• The_Forgotten_Quill says:

          I believe we may be two parts of the same whole.

          You described my thoughts perfectly. It’s especially disappointing because it seems like MP is slowly becoming more and more central to the gaming experience (like in ME3 where I think part of the ending is determined by your MP actions). I know I have a long list of Xbox achievements left untouched due to required online play. And even knowing how you feel about it, I’d still be nervous to ask you to play for fear I’d be in a whole other range of horrible.For my own sanity, I’ll stick with single player.

        • Merve says:

          Don’t worry; it’s hard to be a hindrance in ME3 multiplayer. If you’re shooting enemies, then you’re helping.

        • Effigy_Power says:

          I don’t think either of you have to be too concerned about being sucky at MP… it really only depends who you play with.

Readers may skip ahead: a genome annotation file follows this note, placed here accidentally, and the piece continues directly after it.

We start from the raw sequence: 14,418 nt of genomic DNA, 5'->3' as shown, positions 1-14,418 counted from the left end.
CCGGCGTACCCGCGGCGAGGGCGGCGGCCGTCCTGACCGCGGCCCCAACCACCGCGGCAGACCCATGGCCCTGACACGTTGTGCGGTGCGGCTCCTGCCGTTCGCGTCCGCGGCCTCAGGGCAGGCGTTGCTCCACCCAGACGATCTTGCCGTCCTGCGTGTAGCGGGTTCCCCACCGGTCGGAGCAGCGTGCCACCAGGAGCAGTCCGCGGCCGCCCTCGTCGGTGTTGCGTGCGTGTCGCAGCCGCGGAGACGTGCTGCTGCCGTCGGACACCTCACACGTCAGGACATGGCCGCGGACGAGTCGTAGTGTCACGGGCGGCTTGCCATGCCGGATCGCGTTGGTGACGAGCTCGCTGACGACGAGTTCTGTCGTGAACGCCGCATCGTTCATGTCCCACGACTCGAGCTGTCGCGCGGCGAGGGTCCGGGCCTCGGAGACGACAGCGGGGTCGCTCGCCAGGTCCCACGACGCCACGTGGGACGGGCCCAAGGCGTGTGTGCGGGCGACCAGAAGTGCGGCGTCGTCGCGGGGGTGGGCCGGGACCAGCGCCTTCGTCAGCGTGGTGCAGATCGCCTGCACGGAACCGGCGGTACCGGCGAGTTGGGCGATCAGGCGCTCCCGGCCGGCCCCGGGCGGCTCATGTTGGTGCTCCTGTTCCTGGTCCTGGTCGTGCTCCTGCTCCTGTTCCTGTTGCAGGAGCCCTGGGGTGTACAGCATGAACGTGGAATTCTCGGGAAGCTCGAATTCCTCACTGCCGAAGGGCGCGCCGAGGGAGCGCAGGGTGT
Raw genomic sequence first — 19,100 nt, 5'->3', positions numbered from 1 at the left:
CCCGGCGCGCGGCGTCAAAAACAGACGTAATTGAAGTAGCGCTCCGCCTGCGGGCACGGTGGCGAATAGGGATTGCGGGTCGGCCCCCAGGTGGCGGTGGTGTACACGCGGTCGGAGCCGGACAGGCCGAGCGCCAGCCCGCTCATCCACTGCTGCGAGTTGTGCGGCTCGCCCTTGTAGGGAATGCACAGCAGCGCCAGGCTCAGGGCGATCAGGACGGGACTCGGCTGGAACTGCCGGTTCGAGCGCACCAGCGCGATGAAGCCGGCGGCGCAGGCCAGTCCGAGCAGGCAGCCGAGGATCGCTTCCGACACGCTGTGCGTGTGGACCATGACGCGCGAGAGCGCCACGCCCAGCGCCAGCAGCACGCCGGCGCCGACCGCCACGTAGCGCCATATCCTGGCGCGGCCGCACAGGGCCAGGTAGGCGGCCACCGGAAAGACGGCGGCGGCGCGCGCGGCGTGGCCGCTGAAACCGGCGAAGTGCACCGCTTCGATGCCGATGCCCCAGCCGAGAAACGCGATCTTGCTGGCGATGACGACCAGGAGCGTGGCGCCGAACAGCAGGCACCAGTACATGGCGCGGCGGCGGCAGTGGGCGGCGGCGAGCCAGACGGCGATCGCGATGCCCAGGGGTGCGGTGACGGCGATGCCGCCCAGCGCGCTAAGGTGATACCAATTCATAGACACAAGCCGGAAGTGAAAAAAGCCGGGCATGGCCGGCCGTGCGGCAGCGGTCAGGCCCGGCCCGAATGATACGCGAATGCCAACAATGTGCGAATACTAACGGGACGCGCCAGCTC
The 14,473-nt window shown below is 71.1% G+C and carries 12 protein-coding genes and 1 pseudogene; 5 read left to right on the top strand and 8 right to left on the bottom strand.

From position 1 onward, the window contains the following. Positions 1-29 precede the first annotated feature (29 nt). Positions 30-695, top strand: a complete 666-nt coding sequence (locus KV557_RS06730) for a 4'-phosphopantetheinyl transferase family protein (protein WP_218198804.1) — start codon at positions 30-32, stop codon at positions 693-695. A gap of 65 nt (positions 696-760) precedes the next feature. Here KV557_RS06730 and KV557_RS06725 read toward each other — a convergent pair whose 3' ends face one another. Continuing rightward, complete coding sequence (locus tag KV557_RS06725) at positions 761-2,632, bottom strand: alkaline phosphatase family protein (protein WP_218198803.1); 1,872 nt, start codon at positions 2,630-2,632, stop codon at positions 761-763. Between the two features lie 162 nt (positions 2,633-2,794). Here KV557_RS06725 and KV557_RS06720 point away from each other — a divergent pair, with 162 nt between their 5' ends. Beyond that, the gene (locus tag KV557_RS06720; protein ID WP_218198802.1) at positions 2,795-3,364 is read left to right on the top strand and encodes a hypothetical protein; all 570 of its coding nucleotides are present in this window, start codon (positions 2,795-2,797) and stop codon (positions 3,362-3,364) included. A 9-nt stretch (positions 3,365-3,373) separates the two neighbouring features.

Sure, if you’re teamed up with some self-proclaimed hardcore gamer who would disembowel his mother for a magic sword or some reskinned gun, then it’s going to suck.
          But I’d like to think that when you play with the easy-going, sophisticated, fun-loving comrades over at GS’ Steam group, you can be assured to find a lot of fun being the worst player you can be.

    • djsubversive says:

       “I get so wrapped up in hacking people’s personal computers, reading
      their emails, and stealing their office supplies and food that I
      sometimes forget the main mission. I am a terrible security officer.”

      wait, there’s a mission besides hacking computers, stealing candy bars, and punching people? Also, you’re the best security officer. How else would you know what sort of secrets people are keeping? That drawer could have corporate espionage secrets in it! They could be hiding stuff that could bring Sarif Industries to its proverbial knees! But it’s probably just another candy bar.

      • Fluka says:

        I know, right?!  Also, sometimes they have booze!  I am collecting a small liquor cabinet from the offices of Sarif Industries employees.  I may never get out of Detroit.

  35. The_Forgotten_Quill says:

    Disqus goofed in placing my reply… Move it along…nothing to see here people.